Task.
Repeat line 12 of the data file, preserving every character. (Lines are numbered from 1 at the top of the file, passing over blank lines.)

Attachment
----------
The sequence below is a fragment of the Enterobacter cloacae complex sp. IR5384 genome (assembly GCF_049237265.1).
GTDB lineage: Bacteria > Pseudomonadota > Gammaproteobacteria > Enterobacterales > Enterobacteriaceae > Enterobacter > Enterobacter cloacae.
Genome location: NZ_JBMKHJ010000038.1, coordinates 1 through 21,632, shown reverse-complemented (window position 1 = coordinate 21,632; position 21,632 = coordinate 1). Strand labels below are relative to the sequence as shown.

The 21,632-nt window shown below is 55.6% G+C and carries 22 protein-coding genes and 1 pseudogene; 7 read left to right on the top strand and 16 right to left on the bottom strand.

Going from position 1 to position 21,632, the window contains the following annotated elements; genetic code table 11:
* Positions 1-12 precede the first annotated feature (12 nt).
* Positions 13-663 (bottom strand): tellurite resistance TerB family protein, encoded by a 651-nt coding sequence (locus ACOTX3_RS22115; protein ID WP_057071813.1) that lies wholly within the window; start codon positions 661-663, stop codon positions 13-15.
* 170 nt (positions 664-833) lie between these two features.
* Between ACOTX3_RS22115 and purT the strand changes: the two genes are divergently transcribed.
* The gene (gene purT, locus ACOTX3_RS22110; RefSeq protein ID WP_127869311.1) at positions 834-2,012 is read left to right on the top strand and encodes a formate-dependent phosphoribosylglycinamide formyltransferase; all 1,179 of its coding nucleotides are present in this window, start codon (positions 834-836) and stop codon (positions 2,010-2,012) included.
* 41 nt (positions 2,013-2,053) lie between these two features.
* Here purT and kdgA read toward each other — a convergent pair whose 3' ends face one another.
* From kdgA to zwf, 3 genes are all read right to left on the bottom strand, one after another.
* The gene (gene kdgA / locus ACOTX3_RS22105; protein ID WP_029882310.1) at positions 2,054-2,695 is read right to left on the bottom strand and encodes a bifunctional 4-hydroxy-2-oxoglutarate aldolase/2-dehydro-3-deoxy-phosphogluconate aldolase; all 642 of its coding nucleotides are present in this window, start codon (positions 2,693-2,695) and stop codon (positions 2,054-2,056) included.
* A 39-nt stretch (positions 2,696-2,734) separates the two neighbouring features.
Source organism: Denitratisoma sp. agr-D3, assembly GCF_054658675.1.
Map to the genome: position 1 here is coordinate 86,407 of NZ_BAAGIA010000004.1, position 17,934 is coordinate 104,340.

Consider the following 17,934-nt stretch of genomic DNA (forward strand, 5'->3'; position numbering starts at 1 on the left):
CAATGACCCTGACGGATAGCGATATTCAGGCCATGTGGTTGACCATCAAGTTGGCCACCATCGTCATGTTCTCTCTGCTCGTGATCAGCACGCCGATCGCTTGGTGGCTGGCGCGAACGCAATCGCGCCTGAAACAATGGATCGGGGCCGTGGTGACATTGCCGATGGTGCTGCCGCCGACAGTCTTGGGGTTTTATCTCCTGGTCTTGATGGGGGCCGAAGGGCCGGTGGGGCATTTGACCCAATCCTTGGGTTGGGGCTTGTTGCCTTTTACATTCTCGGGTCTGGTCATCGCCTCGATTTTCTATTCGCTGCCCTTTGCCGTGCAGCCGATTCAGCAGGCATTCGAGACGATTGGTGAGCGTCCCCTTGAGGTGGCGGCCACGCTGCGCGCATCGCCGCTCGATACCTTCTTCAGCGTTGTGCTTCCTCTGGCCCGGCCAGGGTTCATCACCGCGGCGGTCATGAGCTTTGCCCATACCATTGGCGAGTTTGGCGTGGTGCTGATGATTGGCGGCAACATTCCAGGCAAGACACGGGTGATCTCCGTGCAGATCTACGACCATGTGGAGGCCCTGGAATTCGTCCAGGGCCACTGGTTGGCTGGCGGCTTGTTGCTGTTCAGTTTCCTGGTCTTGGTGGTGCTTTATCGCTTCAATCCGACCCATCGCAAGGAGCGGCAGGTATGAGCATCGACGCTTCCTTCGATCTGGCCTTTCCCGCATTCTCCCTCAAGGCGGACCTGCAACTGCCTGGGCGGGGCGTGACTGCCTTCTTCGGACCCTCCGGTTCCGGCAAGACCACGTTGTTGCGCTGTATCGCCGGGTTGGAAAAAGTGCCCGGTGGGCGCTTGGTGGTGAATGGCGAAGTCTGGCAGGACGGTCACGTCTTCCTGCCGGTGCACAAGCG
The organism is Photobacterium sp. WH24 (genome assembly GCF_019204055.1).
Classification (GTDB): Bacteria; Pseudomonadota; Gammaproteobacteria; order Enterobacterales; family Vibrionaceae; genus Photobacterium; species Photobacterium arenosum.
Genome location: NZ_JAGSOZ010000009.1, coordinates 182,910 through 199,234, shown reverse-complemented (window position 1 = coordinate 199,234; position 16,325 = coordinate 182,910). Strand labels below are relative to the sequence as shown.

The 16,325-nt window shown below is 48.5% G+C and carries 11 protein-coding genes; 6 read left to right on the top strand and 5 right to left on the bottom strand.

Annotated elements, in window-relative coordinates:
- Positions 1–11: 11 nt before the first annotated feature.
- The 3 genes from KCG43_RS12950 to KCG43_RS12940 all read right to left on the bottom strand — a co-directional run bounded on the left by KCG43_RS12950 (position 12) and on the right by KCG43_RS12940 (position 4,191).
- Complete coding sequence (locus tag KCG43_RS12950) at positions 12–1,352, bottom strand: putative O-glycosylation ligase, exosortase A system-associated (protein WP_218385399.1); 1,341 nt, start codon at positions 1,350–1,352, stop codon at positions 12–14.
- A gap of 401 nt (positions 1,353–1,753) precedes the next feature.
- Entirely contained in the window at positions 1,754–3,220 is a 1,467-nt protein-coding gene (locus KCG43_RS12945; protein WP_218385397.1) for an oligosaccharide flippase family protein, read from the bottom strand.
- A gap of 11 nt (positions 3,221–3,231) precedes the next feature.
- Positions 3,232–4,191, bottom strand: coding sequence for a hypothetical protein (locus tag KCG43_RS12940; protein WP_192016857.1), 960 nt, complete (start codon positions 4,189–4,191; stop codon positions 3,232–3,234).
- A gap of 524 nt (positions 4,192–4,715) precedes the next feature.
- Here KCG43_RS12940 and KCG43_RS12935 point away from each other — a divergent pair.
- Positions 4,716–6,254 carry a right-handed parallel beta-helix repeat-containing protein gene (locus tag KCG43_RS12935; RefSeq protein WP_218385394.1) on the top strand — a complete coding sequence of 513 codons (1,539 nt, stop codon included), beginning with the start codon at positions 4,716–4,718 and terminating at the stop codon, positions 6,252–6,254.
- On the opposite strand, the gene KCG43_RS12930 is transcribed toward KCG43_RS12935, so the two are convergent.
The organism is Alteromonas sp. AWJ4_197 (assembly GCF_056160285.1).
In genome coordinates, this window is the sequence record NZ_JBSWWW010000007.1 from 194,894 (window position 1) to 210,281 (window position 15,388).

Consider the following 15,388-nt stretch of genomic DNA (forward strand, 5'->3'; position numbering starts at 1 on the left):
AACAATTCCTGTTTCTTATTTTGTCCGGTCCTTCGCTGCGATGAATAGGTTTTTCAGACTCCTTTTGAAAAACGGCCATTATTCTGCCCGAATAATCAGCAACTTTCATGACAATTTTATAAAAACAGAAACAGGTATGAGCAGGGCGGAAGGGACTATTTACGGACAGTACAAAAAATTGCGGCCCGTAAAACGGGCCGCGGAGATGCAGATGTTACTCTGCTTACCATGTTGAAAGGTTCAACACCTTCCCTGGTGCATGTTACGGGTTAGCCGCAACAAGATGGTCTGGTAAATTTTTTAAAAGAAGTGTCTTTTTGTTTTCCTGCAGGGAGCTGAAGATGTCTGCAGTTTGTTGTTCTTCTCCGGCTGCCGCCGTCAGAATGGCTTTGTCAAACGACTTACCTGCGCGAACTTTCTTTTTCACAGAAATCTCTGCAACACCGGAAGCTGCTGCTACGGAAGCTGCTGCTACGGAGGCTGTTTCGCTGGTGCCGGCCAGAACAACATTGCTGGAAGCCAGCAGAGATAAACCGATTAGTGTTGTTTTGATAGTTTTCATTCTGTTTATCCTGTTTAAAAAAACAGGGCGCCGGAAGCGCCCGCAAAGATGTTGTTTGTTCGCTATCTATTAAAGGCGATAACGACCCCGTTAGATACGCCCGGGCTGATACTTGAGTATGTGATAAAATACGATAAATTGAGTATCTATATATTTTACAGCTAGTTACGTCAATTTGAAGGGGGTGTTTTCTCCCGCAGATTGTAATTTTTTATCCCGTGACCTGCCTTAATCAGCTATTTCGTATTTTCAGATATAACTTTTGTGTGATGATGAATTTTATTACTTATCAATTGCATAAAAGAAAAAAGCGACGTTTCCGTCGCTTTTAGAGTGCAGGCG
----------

* Here purT and kdgA read toward each other — a convergent pair whose 3' ends face one another.